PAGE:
The predicament of the international brands lies in the fact that they utilise the same suave, utterly complicated, and panache-ridden marketing techniques in India that they do in places like Paris, New York, and Milan. Not that that is a bad thing but is certainly the reason they always remain an outsider in the Indian diaspora. The story has to be changed, in a way that it strikes a chord with the typical customer -the mass of the country- and appears relevant to their inherent beliefs at the same time.
Patanjali has and continues to succeed in the Indian FMCG arena. Without any consumer research, marketing campaigns, or substantial advertising the company has managed to clock sales of around 10,000 Crore in the financial year 2016-17. Baba Ramdev didn’t have to spend a penny to create a brand because the story or in fancy terms the ‘brand personage’ of his products has been prevalent in India for the past 5000 years.
The success of his products banks upon the fact that till date we Indians prefer homemade remedies and ‘Dadi-Nani’ treatments over Allopathic medicines. Whether Ayurveda is advantageous as compared to western medicine is a whole another debate. The point is that the common man of this country believes it works. Placebo or not, I think even a hardcore logical being will agree that believing something works is the key to it working.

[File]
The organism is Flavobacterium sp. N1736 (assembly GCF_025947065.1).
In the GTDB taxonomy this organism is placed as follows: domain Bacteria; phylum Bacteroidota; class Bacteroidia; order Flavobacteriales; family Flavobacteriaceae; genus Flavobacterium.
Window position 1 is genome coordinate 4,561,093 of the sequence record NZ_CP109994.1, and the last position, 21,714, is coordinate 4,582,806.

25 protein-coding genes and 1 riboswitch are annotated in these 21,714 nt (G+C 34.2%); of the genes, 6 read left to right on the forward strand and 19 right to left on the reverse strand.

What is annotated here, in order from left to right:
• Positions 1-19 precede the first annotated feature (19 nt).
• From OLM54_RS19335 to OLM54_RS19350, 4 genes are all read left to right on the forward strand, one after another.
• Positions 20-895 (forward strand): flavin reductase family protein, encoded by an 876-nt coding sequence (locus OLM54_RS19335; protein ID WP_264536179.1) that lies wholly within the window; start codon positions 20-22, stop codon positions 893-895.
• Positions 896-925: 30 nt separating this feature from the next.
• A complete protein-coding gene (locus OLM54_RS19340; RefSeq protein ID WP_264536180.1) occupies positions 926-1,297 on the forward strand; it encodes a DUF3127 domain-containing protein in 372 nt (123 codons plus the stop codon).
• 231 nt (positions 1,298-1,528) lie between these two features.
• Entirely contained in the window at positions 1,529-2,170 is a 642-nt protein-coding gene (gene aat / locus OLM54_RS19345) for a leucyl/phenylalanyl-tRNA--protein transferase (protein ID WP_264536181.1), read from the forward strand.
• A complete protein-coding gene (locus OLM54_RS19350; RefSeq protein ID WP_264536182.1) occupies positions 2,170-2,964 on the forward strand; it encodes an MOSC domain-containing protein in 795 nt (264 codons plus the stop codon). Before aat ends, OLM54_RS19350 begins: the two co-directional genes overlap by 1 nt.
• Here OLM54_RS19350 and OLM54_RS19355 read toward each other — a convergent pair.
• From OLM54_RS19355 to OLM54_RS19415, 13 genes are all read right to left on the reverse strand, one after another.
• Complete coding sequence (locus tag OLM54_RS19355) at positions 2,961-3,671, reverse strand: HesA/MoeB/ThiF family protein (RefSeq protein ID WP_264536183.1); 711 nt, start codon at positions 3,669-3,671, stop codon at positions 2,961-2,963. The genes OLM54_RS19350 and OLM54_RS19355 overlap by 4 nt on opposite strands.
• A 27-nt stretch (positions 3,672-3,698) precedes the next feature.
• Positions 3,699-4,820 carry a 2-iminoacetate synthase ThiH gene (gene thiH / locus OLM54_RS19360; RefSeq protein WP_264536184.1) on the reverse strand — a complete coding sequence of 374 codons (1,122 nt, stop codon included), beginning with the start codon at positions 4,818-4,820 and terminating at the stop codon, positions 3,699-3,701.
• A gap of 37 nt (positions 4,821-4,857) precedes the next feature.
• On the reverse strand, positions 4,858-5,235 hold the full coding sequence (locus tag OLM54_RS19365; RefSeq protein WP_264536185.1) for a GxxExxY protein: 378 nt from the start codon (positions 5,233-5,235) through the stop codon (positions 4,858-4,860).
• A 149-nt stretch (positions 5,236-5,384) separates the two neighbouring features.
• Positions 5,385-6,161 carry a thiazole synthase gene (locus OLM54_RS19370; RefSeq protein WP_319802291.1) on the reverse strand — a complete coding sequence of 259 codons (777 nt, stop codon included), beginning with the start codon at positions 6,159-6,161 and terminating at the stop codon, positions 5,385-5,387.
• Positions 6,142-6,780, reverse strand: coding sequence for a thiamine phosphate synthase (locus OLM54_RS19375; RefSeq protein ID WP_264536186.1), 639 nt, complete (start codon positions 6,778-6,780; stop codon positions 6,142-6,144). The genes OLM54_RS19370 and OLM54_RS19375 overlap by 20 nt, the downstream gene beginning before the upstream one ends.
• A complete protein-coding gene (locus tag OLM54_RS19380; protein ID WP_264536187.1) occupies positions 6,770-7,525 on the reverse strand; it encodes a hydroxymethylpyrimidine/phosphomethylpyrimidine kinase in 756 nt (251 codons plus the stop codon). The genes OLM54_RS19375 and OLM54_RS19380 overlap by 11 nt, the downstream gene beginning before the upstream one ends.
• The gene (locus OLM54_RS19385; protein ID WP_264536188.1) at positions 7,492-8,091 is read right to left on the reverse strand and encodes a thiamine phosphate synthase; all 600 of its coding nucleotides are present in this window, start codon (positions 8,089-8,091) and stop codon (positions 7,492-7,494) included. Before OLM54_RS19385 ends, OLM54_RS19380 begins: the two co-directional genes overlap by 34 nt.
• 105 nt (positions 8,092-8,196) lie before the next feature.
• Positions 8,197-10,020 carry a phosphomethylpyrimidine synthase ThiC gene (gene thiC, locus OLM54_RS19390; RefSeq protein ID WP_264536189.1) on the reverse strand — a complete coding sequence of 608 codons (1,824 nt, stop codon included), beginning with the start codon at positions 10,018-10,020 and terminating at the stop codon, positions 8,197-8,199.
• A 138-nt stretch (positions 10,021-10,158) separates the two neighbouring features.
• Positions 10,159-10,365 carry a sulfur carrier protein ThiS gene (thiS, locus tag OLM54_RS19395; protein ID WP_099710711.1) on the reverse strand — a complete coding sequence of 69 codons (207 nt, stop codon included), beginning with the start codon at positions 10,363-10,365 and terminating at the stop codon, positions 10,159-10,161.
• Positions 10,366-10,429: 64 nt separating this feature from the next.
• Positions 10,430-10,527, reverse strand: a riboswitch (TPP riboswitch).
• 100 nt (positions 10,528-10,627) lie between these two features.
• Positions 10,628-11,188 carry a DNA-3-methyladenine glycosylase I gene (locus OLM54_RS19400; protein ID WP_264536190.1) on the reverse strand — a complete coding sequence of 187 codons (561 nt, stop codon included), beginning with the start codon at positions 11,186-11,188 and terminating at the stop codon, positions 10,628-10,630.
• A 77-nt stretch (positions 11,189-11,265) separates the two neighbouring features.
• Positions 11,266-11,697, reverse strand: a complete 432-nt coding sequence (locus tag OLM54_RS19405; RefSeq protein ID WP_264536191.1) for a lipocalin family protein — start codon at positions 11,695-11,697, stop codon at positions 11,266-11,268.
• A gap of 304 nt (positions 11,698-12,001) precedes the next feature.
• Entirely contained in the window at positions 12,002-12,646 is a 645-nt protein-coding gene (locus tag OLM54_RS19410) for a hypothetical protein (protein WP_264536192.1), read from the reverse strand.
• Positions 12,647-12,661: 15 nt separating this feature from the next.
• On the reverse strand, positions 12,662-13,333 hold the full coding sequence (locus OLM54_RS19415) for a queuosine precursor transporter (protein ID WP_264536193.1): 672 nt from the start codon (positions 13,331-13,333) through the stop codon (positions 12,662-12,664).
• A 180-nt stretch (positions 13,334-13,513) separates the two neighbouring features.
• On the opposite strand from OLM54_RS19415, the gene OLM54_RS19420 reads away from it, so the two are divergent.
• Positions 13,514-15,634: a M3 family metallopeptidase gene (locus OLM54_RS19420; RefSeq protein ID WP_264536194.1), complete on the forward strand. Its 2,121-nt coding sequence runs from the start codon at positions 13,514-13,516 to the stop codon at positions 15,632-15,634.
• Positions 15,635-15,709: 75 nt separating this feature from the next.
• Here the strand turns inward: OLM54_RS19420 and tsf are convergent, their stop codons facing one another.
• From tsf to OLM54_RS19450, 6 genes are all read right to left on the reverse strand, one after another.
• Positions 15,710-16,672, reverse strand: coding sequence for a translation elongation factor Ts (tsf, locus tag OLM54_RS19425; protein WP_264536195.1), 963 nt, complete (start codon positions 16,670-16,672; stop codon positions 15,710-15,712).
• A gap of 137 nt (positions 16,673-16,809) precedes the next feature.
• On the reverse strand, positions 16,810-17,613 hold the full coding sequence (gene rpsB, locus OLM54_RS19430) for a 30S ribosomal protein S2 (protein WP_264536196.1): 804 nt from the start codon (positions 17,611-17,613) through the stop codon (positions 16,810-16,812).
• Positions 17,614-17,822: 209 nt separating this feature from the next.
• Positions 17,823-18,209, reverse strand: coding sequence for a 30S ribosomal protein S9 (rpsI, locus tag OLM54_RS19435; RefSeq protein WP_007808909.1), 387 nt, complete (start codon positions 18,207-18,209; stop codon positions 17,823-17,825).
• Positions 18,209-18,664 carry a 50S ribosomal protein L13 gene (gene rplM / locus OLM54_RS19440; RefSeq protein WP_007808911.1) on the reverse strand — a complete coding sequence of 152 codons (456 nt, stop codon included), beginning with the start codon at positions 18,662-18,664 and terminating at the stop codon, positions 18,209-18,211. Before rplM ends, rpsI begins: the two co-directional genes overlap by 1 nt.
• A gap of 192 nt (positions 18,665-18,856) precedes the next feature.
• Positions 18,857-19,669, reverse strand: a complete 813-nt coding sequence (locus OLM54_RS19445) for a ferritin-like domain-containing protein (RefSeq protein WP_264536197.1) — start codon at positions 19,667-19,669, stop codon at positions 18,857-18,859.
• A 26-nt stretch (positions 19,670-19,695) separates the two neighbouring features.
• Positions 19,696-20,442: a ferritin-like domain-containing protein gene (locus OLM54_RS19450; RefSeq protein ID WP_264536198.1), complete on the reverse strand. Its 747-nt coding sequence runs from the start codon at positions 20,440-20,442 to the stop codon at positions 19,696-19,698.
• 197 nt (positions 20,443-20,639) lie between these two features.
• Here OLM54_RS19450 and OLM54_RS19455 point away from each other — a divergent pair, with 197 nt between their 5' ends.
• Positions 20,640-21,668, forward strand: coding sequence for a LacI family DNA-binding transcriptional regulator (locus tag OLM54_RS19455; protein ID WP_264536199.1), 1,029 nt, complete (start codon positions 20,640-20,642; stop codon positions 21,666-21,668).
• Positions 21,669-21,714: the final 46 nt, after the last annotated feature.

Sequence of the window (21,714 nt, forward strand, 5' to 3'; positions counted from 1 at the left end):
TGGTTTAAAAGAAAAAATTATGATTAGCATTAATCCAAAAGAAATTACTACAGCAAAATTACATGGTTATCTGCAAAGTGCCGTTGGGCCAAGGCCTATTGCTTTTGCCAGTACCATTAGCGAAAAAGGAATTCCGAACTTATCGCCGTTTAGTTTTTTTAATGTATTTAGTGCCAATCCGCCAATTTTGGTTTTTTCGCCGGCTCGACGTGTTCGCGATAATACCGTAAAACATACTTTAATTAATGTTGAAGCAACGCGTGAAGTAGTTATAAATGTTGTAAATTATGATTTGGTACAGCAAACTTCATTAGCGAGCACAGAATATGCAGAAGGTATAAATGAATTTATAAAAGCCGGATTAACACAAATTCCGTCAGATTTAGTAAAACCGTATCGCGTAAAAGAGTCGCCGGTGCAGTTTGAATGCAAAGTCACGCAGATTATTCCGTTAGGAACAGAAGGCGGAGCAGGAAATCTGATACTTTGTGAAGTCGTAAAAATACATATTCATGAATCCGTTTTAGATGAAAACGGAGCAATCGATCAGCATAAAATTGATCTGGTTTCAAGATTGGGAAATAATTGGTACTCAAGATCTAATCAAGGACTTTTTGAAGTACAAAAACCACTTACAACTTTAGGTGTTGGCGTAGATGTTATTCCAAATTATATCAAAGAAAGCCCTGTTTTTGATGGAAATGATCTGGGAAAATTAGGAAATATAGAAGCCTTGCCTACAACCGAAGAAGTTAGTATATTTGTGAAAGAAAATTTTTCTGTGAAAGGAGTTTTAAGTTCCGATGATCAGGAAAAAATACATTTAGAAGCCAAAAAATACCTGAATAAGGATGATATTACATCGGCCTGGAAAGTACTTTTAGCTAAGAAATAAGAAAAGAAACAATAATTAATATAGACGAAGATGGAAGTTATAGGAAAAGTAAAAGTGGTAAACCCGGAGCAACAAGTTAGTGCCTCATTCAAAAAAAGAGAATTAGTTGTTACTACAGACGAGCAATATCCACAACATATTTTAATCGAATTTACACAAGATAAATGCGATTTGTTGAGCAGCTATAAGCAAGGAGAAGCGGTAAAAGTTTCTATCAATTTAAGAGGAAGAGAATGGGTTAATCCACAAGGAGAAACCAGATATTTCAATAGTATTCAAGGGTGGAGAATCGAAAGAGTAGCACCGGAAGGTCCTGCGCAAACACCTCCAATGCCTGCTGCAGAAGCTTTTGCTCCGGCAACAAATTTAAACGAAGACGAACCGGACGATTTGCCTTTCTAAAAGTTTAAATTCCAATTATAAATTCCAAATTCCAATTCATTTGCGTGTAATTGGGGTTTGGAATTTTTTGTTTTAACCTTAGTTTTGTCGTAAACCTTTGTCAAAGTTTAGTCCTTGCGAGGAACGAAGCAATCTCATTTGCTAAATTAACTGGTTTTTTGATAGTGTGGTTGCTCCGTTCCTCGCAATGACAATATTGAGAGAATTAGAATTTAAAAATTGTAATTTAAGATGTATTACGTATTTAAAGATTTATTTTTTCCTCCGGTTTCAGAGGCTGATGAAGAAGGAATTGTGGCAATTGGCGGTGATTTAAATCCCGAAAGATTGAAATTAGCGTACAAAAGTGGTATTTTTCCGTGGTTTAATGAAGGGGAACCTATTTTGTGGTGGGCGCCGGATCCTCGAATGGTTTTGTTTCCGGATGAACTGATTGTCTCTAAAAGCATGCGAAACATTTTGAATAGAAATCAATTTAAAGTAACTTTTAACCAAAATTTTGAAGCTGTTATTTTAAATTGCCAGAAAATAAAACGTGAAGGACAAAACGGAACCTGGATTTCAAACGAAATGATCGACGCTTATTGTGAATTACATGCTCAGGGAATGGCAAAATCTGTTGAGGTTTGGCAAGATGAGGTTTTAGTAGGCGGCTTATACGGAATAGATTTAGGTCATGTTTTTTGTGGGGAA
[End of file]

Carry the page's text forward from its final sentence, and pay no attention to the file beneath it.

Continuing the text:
The rituals and traditions that are being followed in India for generations have created a ‘Collective Conscious’ that remembers the types of things or objects that can develop a relationship with a majority of the population. Ramdev did nothing but wear a saffron cloth, practice some yoga asanas, and then extract the required ‘story content’ from that collective consciousness.
Patanjali tweaked and molded that content ever so slightly to suit its needs. I stress the word ‘molded’ because instead of challenging the existing belief system of the society directly, Ramdev accepted it and then after having won the people’s trust he advised them to use his products. It’s a beneficial strategy. As we all know charging head-on to a bull is stupid. However, if you distract him and divert his attention to something else, you’ve got yourself a thin window of possibility where you can defeat him as you want.
Hence as a multinational brand, you not only have to work on building a story around your brand but also make it relevant to your diverse audience. Especially in a place like India where faith, religion, and God are the pillars of the narrative that people create for themselves.